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  • In last week’s column, I wrote about the beginning of the local eastern bluebird season. Then I received Joe Giunta’s annual recap of the East Hampton Town area’s bluebird box yield for 2017. Joe and his volunteers have been checking out and maintaining the boxes at nine different East Hampton Town sites and two boxes on North Haven in Southampton Town for nearly 20 years.
  • March came in like a lion and a lioness. Now it’s time to get on with spring. Notwithstanding two major coastal storms, signs of spring have been filtering through the stormy air.
  • Yes, we are on the verge of yet another spring, another new year, another chance to set things right.
  • The leaves, except the very lowest, are off the local hardwood trees, most of which are oaks, with fewer hickories, beech, sassafras, and maples. As one drives along the back roads and looks up to either side, the globular bundles of dried leaves and twigs stand out. They’re mostly the size of soccer balls — we would have a hard time trying to fit inside — but they are the perfect size for gray squirrels, our most common mammal larger than a rat.
  • Last year there were reports of both ospreys and bald eagles flying or roosting in the vicinity of Kellis Pond, fishing but not reproducing. Greg Boeklen’s photo was the icing on the cake.
  • By the turn of the last century, we knew very little about the Arctic and an awful lot about the Antarctic. The Antarctic was sexy, the Arctic dull.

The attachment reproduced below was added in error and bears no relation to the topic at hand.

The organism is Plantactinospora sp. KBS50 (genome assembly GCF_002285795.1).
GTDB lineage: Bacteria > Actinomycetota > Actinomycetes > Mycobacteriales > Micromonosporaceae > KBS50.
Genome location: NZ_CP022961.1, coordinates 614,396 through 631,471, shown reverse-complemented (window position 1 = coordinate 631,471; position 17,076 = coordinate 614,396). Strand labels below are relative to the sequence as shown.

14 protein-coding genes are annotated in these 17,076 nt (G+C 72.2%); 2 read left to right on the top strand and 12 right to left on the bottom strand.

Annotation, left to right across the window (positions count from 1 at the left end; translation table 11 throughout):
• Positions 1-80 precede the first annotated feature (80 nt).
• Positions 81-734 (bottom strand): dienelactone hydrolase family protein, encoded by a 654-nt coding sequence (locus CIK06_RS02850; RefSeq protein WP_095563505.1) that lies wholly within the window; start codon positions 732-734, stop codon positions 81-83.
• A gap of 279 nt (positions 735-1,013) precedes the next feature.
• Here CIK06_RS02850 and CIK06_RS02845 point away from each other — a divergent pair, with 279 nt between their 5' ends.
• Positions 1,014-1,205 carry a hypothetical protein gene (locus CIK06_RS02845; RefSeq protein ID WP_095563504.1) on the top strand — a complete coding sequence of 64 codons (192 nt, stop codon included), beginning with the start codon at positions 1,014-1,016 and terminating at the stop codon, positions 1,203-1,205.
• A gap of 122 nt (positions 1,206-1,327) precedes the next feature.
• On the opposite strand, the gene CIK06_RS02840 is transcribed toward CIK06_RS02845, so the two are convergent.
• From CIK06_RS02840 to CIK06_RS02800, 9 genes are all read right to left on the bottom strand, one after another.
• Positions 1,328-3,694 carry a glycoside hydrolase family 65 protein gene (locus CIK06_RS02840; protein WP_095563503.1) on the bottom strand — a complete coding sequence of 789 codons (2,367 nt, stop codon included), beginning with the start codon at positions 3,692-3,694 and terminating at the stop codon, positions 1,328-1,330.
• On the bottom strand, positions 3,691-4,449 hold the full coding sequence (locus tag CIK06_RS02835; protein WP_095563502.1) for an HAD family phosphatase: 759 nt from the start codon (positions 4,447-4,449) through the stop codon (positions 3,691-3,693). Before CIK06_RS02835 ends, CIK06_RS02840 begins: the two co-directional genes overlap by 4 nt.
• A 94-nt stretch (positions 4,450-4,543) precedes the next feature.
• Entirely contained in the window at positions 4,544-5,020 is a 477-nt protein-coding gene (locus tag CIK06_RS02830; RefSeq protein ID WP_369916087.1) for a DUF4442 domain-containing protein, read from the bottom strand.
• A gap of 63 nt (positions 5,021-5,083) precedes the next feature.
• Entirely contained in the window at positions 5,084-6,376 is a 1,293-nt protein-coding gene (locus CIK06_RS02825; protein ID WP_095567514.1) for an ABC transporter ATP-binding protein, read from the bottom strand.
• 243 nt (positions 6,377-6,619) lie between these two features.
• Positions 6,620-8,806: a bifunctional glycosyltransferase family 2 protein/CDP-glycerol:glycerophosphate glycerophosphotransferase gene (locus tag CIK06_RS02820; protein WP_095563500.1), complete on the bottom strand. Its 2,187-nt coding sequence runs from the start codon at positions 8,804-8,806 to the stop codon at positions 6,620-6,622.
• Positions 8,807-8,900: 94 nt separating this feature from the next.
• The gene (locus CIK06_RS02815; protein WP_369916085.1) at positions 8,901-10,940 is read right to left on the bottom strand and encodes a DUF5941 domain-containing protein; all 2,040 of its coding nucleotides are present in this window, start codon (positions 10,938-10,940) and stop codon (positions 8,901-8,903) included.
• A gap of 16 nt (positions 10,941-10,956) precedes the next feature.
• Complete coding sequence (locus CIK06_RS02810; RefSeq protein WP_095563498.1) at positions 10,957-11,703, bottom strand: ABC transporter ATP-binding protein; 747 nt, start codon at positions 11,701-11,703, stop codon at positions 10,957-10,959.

• There are many ways of pairing up and raising young, among humans and in the natural world. Monogamy is found in all other vertebrates, but mostly in birds. We defend the foreigner mute swan from exile in part because it is monogamous, at least seasonally. The bald eagle, osprey, and a host of other avian species are also monogamous.
  • It’s Martin Luther King Day, Noyac Bay is refrozen, and it’s 29 degrees out, mostly gray. I’m inside, warm and cozy. Our individual histories are marked in different ways, storms, wars, frigid winters, hot summers, presidential elections and a variety of local events, births, graduations, weddings, promotions, firings, divorces, and deaths. Our most calamitous times on Long Island are the result of hurricanes and northeasters.
  • Now comes a new threat to our Atlantic coastal fishery in the form of huge steel monuments reaching up 600 feet and moored in the seabed. They are oil rigs and wind turbines.
  • Feeders and birdbaths took on a special significance in the last few days of 2017 when the temperature outside plummeted and never rose above the freezing mark — and there is little sign of its letting up as we look into the first few weeks of January.